Why Diabetes in Tower Hamlets?
Tower Hamlets has a large Muslim community (36%) and understanding how religious beliefs and cultural values shape behaviour and attitudes to healthcare is essential if their needs and health problems are to be addressed. The PCT identified diabetes as a priority, as there are an estimated 13-14,000 people with diabetes in the borough, largely occurring within the Asian community – a prevalence rate of three times the national average.
Feedback from patients and service providers has been extremely positive. Many patients were very appreciative of an approach which incorporates faith and information in their first language, and expressed a desire for more resources covering other illnesses prevalent in the community, such as asthma, gastric problems, heart conditions and depression. Consultants and nurses were particularly pleased to have been directly consulted, allowing them to inform the development of a useful resource. Their engagement with the pilot was instrumental in ensuring its relevance to everyday practice, and their feedback following the pilot will inform further improvements to this approach.
“There was a young, intelligent man who came to me with Type 1 diabetes who told me he was going to fast during Ramadan and I said ‘please don’t, you will die’. I gave him the DVD and said, ‘maybe you will find something in here to help’. He got through Ramadan, though I don’t know how or what he did, so if that stopped him from being admitted to hospital, if you save one person, then that’s brilliant.”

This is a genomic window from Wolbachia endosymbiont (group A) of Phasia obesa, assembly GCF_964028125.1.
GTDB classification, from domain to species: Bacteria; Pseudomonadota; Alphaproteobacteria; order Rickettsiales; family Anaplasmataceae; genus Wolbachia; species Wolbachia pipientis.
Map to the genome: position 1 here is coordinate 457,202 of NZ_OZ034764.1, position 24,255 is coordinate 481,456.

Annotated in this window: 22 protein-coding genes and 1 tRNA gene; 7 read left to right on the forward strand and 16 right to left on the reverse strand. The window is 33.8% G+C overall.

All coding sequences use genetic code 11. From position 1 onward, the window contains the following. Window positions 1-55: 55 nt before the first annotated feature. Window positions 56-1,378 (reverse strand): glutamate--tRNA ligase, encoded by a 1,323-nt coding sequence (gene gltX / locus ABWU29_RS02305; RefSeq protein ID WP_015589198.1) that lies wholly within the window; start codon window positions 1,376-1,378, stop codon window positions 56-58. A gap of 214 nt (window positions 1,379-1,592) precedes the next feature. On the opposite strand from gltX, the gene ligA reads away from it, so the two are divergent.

Nurse, Diabetes Clinic, Mile End Hospital
“My dad has diabetes, and I think it’s really useful that it’s in Sylheti. It would be really good if you could do another project for depression in different languages, especially in Bengali, but also other minority languages as well, because that’s a real problem here in the community.”
Patient, Female, 22, Shah Jalal clinic
“My wife suffers from diabetes, and this DVD is good, it’s very good. I speak English, but it’s nice to have it in my mother tongue as well. Also, it would be good to know more about asthma, how to take medicine, gastric diseases”
Patient, Male, 63, Mile End Hospital
“The Islamic point of view is very good; it’s more inclusive and reaches more people. Other resources we have been given before have been useless; the patients cannot understand the advice. This is particularly good for people who have just been diagnosed, but also good as a reminder for long-term sufferers.”
Diabetes Nurse, Varma Surgery
Watch our films and visit our website to learn more about how to look after your health if you have diabetes.